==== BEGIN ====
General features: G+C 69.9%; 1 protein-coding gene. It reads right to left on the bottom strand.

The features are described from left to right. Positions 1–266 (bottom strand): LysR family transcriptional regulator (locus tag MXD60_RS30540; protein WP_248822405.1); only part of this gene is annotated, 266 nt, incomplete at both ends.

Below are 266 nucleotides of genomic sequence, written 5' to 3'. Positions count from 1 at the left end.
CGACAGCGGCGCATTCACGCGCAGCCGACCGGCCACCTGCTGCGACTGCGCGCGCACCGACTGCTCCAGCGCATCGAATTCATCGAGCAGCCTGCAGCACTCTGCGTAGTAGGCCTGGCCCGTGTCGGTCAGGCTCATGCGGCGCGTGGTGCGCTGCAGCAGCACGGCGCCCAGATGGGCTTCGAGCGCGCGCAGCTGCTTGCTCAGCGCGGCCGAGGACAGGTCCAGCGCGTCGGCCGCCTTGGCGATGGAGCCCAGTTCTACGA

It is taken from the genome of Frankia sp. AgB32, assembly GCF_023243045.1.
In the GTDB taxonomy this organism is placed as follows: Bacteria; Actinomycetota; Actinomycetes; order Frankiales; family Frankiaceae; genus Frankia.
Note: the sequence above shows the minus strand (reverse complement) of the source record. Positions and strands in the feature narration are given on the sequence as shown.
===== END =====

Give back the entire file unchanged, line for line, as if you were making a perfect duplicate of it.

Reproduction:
General features: G+C 69.9%; 1 protein-coding gene. It reads right to left on the bottom strand.

The features are described from left to right. Positions 1–266 (bottom strand): LysR family transcriptional regulator (locus tag MXD60_RS30540; protein WP_248822405.1); only part of this gene is annotated, 266 nt, incomplete at both ends.

Below are 266 nucleotides of genomic sequence, written 5' to 3'. Positions count from 1 at the left end.
CGACAGCGGCGCATTCACGCGCAGCCGACCGGCCACCTGCTGCGACTGCGCGCGCACCGACTGCTCCAGCGCATCGAATTCATCGAGCAGCCTGCAGCACTCTGCGTAGTAGGCCTGGCCCGTGTCGGTCAGGCTCATGCGGCGCGTGGTGCGCTGCAGCAGCACGGCGCCCAGATGGGCTTCGAGCGCGCGCAGCTGCTTGCTCAGCGCGGCCGAGGACAGGTCCAGCGCGTCGGCCGCCTTGGCGATGGAGCCCAGTTCTACGA

It is taken from the genome of Frankia sp. AgB32, assembly GCF_023243045.1.
In the GTDB taxonomy this organism is placed as follows: Bacteria; Actinomycetota; Actinomycetes; order Frankiales; family Frankiaceae; genus Frankia.
Note: the sequence above shows the minus strand (reverse complement) of the source record. Positions and strands in the feature narration are given on the sequence as shown.